Szymko continues to live and work in Portland, Oregon. She served on the choral faculty at Portland State University as director of Vox Femina (2013-15) and has continued as Artistic Director of Auroa Chorus. As a visiting artist and clinician, she has workshopped her music withe choirs in a variety of educational and community settings across the US and in the Netherlands.
Chen Yi is an American composer, born in China, of mostly orchestral, chamber, choral, and piano works that have been performed throughout the world.
Ms. Chen began studies in piano with Li Su-xin and violin with Zheng Ri-hua at age three. She later studied composition with Wu Zu-qiang at the Central Conservatory of Music in Beijing from 1978–86, where she earned her MA. She then studied composition with Chou Wen-chung and Mario Davidovsky at Columbia University from 1986–93 and there earned her DMA with distinction. She has received honorary doctorates from the Lawrence University Conservatory of Music in Appleton, Wisconsin in 2002, the Baldwin Wallace Conservatory of Music in Berea, Ohio in 2008, the University of Portland in Oregon in 2009, and The New School in New York, New York in 2010.
Among her many honours in China are First Prize in a national competition (1985, for Duo Ye No. 1), First Prize in a competition for music for piano for children in Beijing (1985, for Yu Diao) and First Prize in the competition for traditional music of the Central Conservatory of Music in Beijing (1986, for Xie Zi). Among her honours in the USA are the Lili Boulanger Award from the Women’s Philharmonic in San Francisco (1994), the NEA Composer Fellowship (1994), the Goddard Lieberson Fellowship from the American Academy of Arts and Letters (1996), the Guggenheim Fellowship (1996), and the Sorel Medal for Excellence in Music from the Center for the Study of Women and Society at the City University of New York (1996). She has also received the Alpert Award in the Arts from the California Institute of the Arts in Valencia, Santa Clarita (1997), the Eddie Medora King Award for Musical Composition from the University of Texas (1999), the Adventurous Programming Award from ASCAP (1999, for her work with the organisation Music from China, shared with her husband Zhou Long), the Charles Ives Living Prize from the American Academy of Arts and Letters (2001–02), the ASCAP Concert Music Award (2001), the Elise Stoeger Award from the Chamber Music Society of Lincoln Center (2002), the Friendship Ambassador Award from the Edgar Snow Memorial Fund (2002), and the Kauffman Award in Artistry/Scholarship from the University of Missouri–Kansas City (2006). She has been a member of the American Academy of Arts and Sciences since 2005. Her chamber music was featured in Sound and Silence, a series of ten films on contemporary music co-produced by ISCM (1989), and she is the subject of the documentary film Chen Yi in America (A Cantonese in New York) (2002).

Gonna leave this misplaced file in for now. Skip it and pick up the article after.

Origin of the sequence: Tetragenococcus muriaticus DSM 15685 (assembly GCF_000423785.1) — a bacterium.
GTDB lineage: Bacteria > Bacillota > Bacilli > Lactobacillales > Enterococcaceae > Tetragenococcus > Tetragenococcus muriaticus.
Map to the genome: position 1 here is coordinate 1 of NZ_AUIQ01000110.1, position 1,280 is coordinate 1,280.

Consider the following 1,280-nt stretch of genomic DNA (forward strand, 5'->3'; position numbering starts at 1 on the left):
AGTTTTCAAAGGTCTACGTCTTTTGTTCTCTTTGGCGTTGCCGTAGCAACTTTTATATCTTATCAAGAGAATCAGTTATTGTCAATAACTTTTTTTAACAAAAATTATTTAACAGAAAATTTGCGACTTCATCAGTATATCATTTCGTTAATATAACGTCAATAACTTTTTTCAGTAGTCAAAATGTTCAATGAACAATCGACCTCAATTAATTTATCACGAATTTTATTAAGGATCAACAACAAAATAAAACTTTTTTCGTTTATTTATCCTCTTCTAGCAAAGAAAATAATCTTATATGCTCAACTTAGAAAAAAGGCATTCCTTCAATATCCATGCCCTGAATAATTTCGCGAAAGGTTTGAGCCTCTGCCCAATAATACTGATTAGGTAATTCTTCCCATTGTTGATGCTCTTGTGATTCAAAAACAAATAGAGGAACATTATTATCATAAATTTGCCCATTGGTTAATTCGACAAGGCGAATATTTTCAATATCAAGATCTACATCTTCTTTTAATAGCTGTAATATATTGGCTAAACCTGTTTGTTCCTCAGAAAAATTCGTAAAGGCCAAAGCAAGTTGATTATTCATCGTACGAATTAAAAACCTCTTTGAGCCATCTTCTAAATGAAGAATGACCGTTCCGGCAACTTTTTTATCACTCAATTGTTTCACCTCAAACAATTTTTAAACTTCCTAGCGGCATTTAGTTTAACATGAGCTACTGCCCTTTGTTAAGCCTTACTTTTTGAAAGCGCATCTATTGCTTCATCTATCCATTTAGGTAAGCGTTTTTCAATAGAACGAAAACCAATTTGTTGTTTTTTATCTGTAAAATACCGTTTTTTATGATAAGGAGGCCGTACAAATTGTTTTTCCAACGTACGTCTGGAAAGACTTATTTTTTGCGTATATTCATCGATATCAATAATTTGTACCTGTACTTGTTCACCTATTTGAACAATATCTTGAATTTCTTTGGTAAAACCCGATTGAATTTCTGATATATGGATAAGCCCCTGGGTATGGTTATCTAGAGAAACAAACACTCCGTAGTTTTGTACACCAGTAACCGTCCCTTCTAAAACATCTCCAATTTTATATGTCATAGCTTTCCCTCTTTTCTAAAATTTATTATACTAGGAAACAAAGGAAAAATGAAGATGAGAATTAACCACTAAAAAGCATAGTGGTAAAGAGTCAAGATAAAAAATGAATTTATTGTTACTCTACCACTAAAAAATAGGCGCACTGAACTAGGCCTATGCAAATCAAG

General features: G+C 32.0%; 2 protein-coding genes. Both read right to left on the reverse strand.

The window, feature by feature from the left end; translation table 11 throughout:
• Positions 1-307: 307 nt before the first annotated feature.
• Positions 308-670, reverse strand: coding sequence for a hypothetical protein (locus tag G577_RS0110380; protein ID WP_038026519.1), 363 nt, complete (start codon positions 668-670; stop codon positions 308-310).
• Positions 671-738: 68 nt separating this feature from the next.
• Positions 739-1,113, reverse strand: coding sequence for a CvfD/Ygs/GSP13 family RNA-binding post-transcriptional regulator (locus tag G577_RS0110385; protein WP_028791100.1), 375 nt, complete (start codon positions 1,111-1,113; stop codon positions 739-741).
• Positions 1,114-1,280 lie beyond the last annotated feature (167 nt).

She is also active in other positions. She served as a composer to and concertmaster of the Beijing Opera Troupe from 1970–78. She founded the bilingual newsletter of Music from China in 1991 and has served as its co-editor since 1991. She served as composer-in-residence to the Women’s Philharmonic, the male chorus Chanticleer and the Aptos Creative Arts Program in San Francisco, all from 1993–96. She has served on the advisory council of the American Composers Orchestra since 1993, of the International Alliance for Women in Music since 1995 and of The Walden School in Dublin, New Hampshire since 2000. She has served on the board of directors of Chamber Music America since 2002.
She taught composition, multicultural analysis and the orchestral works of Claude Debussy at the Peabody Institute at Johns Hopkins University in Baltimore from 1996–98 and has taught as the Lorena Searcey Cravens/Millsap/Missouri Distinguished Professor in Music Composition at the University of Missouri–Kansas City since 1998. She taught as the Karel Husa Visiting Professor at Ithaca College in Ithaca, New York in 2002–03 and as the Changjiang Scholar Visiting Professor at the Central Conservatory of Music in Beijing in 2006. She has given guest lectures throughout China and the USA.
She has lived in the USA since 1986.